How restaurants can get better returns on their daily specials

ATUMIO
ATUMIO
Oct 1, 2017 · 7 min read

“Would you like to hear about our daily specials?”

Walking through the streets of the Sydney suburbs, chalkboards and signs with daily specials can be seen outside many cafes and restaurants. We even may catch the daily specials being written onto the chalkboard if we arrive at a local cafe early enough. “Would you like to hear about our daily specials?” has become a common question when dining out.

Specials on Instagram

As the food scene has become more popular, restaurants and bakeries have started to offer more quality or “specialty” foods on their daily special menu to keep creative and competitive.

But what do customers think about “Specials”? We recently conducted some research which sought to understand a customer’s perception of daily specials and specials when dining out.

“Specials” in the eyes of a customer

“Specials are a little change from the regular dishes so that we don’t get bored with the regular menu.” — Ranesh

50% of customers ordered specials at least once in a restaurant. These people ordered “specials” because they understood a special to be something different or in season and the chef was doing something creative. So that was good.

Then 45% of customers that we interviewed expected “Specials” to be “Deals” (eg. buy one get one free, $1 chips on Monday, etc). Is there a chance that people get confused with “specials” unless they’re in the restaurant to get the extra context?

“I think specials means a special price for a set menu.” — Kris

There was a strong correlation of “specials” being something different or a discount on a regular dish. What should restaurants do to fill this gap and make sure that their specials are perceived in the intended way? Miscommunication on their “specials” could lead to a waste of effort and money.

Why customers ordered “Specials”

We interviewed dozens of customers to learn why they order a dish that is not on the main menu. The responses we received can be classified into 3 groups:

  1. 41% of them trust the restaurant’s recommendation. These people are open to trying recommendations from others. Some of these people are regular customers, so they are happy to try a special or two since they’ve already tried many of dishes on the main menu.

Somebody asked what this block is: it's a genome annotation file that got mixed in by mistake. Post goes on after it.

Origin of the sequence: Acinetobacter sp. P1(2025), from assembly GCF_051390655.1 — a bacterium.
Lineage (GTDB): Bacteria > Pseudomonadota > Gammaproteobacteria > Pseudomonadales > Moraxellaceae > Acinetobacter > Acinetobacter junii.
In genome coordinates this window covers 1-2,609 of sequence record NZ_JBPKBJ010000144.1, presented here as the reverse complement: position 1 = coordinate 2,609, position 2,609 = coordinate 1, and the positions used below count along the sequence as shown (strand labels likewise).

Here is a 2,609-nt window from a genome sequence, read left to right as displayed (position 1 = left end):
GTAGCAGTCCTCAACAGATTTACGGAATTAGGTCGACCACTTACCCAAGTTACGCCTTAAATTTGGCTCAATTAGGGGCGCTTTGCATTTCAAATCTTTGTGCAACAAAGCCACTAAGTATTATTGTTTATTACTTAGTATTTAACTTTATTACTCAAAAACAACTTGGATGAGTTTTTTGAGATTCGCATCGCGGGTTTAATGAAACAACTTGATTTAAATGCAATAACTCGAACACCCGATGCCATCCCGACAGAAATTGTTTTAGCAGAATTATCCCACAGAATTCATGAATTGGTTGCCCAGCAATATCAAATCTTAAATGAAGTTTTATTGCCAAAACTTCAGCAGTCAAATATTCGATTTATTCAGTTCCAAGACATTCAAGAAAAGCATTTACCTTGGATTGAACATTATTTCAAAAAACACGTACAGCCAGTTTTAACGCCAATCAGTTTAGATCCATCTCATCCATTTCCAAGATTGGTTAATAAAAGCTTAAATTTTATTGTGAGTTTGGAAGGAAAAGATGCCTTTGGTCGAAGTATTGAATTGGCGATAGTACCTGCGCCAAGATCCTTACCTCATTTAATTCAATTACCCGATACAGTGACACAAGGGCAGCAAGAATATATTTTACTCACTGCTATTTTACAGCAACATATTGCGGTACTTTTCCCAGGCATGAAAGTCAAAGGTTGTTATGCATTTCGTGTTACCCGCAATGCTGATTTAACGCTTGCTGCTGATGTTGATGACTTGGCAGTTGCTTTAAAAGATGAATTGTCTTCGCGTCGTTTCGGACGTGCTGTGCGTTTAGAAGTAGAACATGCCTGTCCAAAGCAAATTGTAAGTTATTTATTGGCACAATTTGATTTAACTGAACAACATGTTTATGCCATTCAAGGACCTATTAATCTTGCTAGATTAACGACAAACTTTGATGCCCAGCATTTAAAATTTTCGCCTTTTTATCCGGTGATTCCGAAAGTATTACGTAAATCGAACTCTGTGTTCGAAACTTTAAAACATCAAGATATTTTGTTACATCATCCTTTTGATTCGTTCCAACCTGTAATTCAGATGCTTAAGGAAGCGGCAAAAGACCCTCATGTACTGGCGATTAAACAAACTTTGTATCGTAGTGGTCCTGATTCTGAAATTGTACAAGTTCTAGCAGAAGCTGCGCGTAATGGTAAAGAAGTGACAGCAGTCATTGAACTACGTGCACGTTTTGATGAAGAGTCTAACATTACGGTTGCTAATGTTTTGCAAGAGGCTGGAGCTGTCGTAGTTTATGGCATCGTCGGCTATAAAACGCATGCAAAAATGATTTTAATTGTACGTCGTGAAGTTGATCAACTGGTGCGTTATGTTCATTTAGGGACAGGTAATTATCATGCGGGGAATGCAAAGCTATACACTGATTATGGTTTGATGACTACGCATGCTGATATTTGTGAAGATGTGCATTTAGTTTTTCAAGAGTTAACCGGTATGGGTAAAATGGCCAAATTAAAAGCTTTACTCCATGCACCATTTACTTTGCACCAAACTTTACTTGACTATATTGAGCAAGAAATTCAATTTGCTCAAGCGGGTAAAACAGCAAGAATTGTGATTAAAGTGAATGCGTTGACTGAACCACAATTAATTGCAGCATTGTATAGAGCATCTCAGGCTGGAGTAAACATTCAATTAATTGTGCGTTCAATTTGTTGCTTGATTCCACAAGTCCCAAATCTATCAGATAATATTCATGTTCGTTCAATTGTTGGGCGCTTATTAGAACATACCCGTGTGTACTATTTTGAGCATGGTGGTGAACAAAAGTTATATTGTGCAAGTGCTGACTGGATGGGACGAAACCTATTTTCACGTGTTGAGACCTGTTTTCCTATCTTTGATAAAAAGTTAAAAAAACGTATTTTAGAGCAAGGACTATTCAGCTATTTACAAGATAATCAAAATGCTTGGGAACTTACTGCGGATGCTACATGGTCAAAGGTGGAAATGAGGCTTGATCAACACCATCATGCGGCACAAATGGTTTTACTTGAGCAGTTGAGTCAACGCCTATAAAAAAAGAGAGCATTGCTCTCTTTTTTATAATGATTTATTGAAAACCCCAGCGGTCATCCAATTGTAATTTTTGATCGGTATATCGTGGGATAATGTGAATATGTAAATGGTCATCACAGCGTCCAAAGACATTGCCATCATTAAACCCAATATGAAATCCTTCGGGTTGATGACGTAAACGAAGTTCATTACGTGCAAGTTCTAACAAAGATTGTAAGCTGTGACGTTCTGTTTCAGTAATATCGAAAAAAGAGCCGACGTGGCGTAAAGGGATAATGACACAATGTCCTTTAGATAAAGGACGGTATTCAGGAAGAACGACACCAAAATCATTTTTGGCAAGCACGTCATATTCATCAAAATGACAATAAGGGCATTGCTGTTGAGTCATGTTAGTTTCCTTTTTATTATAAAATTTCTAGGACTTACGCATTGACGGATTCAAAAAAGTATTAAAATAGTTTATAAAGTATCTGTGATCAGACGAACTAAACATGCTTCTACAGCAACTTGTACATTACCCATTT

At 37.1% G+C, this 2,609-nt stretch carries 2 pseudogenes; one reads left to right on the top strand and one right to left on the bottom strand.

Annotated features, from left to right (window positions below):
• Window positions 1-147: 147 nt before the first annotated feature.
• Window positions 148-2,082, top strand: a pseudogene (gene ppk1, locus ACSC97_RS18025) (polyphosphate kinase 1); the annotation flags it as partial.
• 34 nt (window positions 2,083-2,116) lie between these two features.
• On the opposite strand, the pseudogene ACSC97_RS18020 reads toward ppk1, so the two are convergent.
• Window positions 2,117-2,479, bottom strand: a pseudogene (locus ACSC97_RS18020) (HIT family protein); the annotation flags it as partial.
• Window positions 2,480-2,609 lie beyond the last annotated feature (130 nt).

2. 25% of them prefer a particular food. Customers order certain specials (eg. chicken) because they prefer that food more in general. It also may have been an attractive name (eg. “DAE BEFORE MONDAE”) or was made with super healthy ingredient which happens to be a current food trend.
  3. 20% of them want to try something different. The desire to try a new dish naturally encourages this group of people to order specials. They often crave the “damn this is good” moments but at the same time they dine out not only for food. Often they have chosen a restaurant also for its atmosphere, location and trendiness.

“Specials”, a secret weapon in restaurants

Restaurants have different reasons and goals for offering specials. Here are some key reasons:

  • Appetising menu. To adapt to the continuously changing customer desires, a menu is updated an average of 3 times a year. Restaurants will not just update their menu based on a guess. But running experiments with offering specials is often a method they use to decide which dishes should be on the new menu. When it’s not clear why a dish isn’t selling well (eg. is it the taste or the price), extending the offer as a weekly special may reveal the answer.
  • Maximising supplies. We know that reducing waste of food supplies is very important for any restaurant to make their money go further. If the chef finds some well-priced fresh ingredients at a local market or there were some extra vegetables that were “left over” in the fridge but not as fresh, specials can be a great way to bring in additional profits.
  • Attracting customers. “Strawberries now in season!”. For strawberry lovers, it’s the best time to try some different strawberry dishes. A limited-time special gives the restaurant an opportunity to do something out of the ordinary and gives people something to talk about. 50% of Millennials and Gen Xers agreed that they enjoy being the first of their friends to try a limited-time offer menu item.
  • Making customers spend more. Sometimes specials are used as a strategy for restaurants to make more money. Wait staff will introduce these carefully thought out daily specials when taking orders. Most customers are too shy to ask for the price of specials and often order it without knowing the price. Another strategy is to place more expensive dishes on the specials menu so that other dishes on the regular menu look like good value.

How do restaurants sell “Specials” today